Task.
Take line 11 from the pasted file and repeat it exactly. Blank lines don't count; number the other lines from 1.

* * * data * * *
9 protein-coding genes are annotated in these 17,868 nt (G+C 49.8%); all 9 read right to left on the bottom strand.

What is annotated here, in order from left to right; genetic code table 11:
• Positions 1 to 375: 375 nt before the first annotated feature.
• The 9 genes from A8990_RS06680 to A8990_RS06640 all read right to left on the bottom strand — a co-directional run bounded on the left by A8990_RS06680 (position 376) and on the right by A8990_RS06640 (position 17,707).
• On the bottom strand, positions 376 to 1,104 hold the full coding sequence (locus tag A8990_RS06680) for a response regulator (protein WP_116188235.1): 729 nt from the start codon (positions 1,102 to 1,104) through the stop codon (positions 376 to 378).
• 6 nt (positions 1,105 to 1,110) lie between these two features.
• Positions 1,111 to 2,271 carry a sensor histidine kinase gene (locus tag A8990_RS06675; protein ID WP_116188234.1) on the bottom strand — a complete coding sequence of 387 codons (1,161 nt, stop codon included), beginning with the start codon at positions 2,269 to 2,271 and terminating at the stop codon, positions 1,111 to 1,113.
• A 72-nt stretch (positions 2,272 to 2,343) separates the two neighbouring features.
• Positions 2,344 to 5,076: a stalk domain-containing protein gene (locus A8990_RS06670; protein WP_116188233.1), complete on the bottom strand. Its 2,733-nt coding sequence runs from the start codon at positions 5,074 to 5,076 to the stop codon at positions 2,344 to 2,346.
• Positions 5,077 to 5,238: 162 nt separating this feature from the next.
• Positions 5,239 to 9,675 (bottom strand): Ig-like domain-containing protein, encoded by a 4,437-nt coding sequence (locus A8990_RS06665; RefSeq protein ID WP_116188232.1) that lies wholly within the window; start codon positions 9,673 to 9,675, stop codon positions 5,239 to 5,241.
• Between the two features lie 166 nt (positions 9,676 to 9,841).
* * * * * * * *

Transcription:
• Positions 5,239 to 9,675 (bottom strand): Ig-like domain-containing protein, encoded by a 4,437-nt coding sequence (locus A8990_RS06665; RefSeq protein ID WP_116188232.1) that lies wholly within the window; start codon positions 9,673 to 9,675, stop codon positions 5,239 to 5,241.